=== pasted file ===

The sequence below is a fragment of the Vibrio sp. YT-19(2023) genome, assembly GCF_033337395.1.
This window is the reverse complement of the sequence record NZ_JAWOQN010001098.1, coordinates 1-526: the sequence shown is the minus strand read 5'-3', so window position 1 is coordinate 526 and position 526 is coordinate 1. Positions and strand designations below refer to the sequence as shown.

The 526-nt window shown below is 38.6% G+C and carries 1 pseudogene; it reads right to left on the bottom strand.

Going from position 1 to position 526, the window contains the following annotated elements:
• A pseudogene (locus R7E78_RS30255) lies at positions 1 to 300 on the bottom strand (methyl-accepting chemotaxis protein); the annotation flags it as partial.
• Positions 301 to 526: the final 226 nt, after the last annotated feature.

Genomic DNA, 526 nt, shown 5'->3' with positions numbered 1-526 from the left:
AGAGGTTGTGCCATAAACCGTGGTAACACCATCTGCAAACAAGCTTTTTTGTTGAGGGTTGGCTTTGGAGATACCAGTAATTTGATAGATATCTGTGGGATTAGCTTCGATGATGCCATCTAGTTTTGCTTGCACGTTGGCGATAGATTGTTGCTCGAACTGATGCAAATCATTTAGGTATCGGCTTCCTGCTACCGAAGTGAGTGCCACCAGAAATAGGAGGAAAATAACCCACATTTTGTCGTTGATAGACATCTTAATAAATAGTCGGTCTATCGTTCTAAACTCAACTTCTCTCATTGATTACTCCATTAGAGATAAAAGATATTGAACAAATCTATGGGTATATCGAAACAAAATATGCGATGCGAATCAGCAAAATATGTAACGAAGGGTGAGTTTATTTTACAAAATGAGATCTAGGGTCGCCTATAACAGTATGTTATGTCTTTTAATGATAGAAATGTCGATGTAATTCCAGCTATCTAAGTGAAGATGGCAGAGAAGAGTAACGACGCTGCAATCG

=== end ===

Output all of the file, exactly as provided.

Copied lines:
The sequence below is a fragment of the Vibrio sp. YT-19(2023) genome, assembly GCF_033337395.1.
This window is the reverse complement of the sequence record NZ_JAWOQN010001098.1, coordinates 1-526: the sequence shown is the minus strand read 5'-3', so window position 1 is coordinate 526 and position 526 is coordinate 1. Positions and strand designations below refer to the sequence as shown.

The 526-nt window shown below is 38.6% G+C and carries 1 pseudogene; it reads right to left on the bottom strand.

Going from position 1 to position 526, the window contains the following annotated elements:
• A pseudogene (locus R7E78_RS30255) lies at positions 1 to 300 on the bottom strand (methyl-accepting chemotaxis protein); the annotation flags it as partial.
• Positions 301 to 526: the final 226 nt, after the last annotated feature.

Genomic DNA, 526 nt, shown 5'->3' with positions numbered 1-526 from the left:
AGAGGTTGTGCCATAAACCGTGGTAACACCATCTGCAAACAAGCTTTTTTGTTGAGGGTTGGCTTTGGAGATACCAGTAATTTGATAGATATCTGTGGGATTAGCTTCGATGATGCCATCTAGTTTTGCTTGCACGTTGGCGATAGATTGTTGCTCGAACTGATGCAAATCATTTAGGTATCGGCTTCCTGCTACCGAAGTGAGTGCCACCAGAAATAGGAGGAAAATAACCCACATTTTGTCGTTGATAGACATCTTAATAAATAGTCGGTCTATCGTTCTAAACTCAACTTCTCTCATTGATTACTCCATTAGAGATAAAAGATATTGAACAAATCTATGGGTATATCGAAACAAAATATGCGATGCGAATCAGCAAAATATGTAACGAAGGGTGAGTTTATTTTACAAAATGAGATCTAGGGTCGCCTATAACAGTATGTTATGTCTTTTAATGATAGAAATGTCGATGTAATTCCAGCTATCTAAGTGAAGATGGCAGAGAAGAGTAACGACGCTGCAATCG